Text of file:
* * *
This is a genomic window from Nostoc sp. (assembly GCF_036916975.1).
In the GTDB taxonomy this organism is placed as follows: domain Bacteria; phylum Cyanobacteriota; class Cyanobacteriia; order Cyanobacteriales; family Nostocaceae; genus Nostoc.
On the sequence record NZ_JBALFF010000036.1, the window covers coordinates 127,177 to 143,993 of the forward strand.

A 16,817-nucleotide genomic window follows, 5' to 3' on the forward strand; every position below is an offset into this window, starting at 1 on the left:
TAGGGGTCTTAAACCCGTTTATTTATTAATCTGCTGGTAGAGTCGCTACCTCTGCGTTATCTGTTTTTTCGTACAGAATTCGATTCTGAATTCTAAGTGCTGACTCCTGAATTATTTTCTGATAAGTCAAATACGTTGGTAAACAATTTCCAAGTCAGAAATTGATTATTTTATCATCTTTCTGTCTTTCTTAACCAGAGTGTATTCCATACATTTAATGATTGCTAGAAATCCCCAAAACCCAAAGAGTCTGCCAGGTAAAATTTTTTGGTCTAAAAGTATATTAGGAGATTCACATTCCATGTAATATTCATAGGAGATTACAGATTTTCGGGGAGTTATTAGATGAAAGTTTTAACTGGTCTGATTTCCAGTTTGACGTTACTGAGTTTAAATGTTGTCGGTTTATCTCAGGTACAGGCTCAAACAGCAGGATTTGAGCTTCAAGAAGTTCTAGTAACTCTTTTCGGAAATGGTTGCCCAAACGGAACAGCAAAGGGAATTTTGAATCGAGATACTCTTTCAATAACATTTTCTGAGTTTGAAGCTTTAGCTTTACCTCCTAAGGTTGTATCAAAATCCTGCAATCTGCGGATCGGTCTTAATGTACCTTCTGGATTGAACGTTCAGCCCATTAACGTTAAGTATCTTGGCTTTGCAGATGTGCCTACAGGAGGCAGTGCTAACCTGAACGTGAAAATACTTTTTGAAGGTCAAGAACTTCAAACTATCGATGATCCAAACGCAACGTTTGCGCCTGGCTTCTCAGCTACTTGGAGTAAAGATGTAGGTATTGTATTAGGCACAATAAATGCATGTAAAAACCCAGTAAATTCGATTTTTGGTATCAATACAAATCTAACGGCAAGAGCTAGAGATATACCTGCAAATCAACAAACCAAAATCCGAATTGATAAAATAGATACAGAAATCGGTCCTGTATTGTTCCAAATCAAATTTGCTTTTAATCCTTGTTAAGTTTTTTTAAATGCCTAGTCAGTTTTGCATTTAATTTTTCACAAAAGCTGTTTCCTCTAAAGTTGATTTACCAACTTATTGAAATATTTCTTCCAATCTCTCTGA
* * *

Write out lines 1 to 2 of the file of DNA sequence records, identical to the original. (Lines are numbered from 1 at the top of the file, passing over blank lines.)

This is a genomic window from Nostoc sp. (assembly GCF_036916975.1).
In the GTDB taxonomy this organism is placed as follows: domain Bacteria; phylum Cyanobacteriota; class Cyanobacteriia; order Cyanobacteriales; family Nostocaceae; genus Nostoc.